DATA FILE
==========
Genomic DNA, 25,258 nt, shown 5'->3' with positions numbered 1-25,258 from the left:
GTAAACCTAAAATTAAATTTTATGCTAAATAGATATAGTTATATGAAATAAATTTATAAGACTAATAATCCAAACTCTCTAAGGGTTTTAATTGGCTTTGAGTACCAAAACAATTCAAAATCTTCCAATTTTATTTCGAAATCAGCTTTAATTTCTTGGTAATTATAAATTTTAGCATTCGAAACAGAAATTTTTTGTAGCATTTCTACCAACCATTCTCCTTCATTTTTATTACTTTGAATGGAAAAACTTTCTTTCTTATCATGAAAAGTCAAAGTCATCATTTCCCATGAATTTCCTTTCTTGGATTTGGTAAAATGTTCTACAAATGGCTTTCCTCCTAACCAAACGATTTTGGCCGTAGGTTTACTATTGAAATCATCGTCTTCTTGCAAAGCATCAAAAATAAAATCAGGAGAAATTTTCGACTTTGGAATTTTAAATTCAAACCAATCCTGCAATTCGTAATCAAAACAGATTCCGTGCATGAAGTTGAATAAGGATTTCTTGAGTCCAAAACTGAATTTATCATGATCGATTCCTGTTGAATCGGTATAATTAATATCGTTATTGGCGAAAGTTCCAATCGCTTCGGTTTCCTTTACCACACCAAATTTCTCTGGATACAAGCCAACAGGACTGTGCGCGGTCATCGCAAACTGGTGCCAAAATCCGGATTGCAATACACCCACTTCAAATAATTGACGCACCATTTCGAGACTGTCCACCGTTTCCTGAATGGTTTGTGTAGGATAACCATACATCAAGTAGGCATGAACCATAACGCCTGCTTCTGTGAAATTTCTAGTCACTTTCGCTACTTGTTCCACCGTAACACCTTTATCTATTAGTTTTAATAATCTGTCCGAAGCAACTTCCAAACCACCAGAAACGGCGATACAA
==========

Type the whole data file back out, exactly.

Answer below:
Genomic DNA, 25,258 nt, shown 5'->3' with positions numbered 1-25,258 from the left:
GTAAACCTAAAATTAAATTTTATGCTAAATAGATATAGTTATATGAAATAAATTTATAAGACTAATAATCCAAACTCTCTAAGGGTTTTAATTGGCTTTGAGTACCAAAACAATTCAAAATCTTCCAATTTTATTTCGAAATCAGCTTTAATTTCTTGGTAATTATAAATTTTAGCATTCGAAACAGAAATTTTTTGTAGCATTTCTACCAACCATTCTCCTTCATTTTTATTACTTTGAATGGAAAAACTTTCTTTCTTATCATGAAAAGTCAAAGTCATCATTTCCCATGAATTTCCTTTCTTGGATTTGGTAAAATGTTCTACAAATGGCTTTCCTCCTAACCAAACGATTTTGGCCGTAGGTTTACTATTGAAATCATCGTCTTCTTGCAAAGCATCAAAAATAAAATCAGGAGAAATTTTCGACTTTGGAATTTTAAATTCAAACCAATCCTGCAATTCGTAATCAAAACAGATTCCGTGCATGAAGTTGAATAAGGATTTCTTGAGTCCAAAACTGAATTTATCATGATCGATTCCTGTTGAATCGGTATAATTAATATCGTTATTGGCGAAAGTTCCAATCGCTTCGGTTTCCTTTACCACACCAAATTTCTCTGGATACAAGCCAACAGGACTGTGCGCGGTCATCGCAAACTGGTGCCAAAATCCGGATTGCAATACACCCACTTCAAATAATTGACGCACCATTTCGAGACTGTCCACCGTTTCCTGAATGGTTTGTGTAGGATAACCATACATCAAGTAGGCATGAACCATAACGCCTGCTTCTGTGAAATTTCTAGTCACTTTCGCTACTTGTTCCACCGTAACACCTTTATCTATTAGTTTTAATAATCTGTCCGAAGCAACTTCCAAACCACCAGAAACGGCGATACAA